The General Store
The Village Store

I used to shop at the general store,
In the country village I once knew,
A warm and welcome place to greet a neighbor,
Where friends were dear and worldly goods were few.

The coffee grinder sent its sweet aroma
To blend with spices in the open bin;
The ceiling hooks held rows of lamps and lanterns,
Kettles made of copper and pails of shining tin.
The counter held glass jars of colored candies,
Dill pickles bubbled in a barrel of brine...
A huge round cheese and kegs of pickled herring,
And wooden pails with sweets of every kind.

The burdened shelves were stacked with bolts of cotton,
Calico and skeins of homespun yarn...
High-buttoned shoes, mittens, caps and mufflers,
And kerosene to light the house and barn.
A box of pigeonholes behind the counter
Was labeled "Post Office, U.S.A."...
A telephone was shared with all the neighbors,
A clock back in the corner kept the time of day.

In payment for their weekly store of groceries
The farmers brought their produce to exchange...
Fresh-laid eggs, home-smoked hams and bacon,
Jars of butter, sacks of golden grain.
On winter days the store was warm and fragrant
From burning balsam in the round oak stove,
A checker game progressed with lively banter...
No one lacked for comradeship and love.

Now, when I shop the gleaming modern market,
Well-stocked with foods from home and foreign shore,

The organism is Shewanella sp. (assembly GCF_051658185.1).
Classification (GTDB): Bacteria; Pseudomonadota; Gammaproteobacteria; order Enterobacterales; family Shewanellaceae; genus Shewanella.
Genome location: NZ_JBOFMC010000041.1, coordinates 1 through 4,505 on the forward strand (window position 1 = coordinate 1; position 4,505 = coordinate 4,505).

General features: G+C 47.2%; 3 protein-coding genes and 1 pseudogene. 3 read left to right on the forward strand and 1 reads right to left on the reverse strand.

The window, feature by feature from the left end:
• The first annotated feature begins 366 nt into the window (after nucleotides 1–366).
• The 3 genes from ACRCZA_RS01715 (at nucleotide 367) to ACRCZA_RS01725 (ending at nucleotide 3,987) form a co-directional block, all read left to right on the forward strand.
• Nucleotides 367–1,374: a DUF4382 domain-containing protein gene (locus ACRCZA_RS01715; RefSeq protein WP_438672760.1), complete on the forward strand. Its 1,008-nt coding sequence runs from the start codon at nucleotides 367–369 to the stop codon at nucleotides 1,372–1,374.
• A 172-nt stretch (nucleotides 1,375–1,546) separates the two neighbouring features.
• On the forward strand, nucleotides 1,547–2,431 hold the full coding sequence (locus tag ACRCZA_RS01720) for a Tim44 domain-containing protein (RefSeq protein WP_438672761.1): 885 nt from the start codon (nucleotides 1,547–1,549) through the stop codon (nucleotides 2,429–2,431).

I sometimes pause mid all this bounteous splendor
And long a bit for the old-time general store.

-- Marion Olson
The stores now'a'days are all terrific,
In fact, I think they're mighty, mighty  fine,
With all their new-fangled shiny fixtures
And many clerks stretched out in one long line.

But, there's something missing from the shops today,
The old-time hospitality is gone, I'm sad to say;
Different from the days when owners used to greet you
With a hearty hand-clasp, "Bill, how-do-you-do?"

The clerks don't know you or your family,
Or even if they've checked you out before;
It's not the same as all the folks who knew me
As a the old-time general store.

-- William Hunt
The general store of yesterday served many office, telephone company, town
meeting hall and, sometimes, the general store even
served as a doctor's office; here the local doctor
takes a patient's blood pressure in a general store in
North Carolina, ca 1940.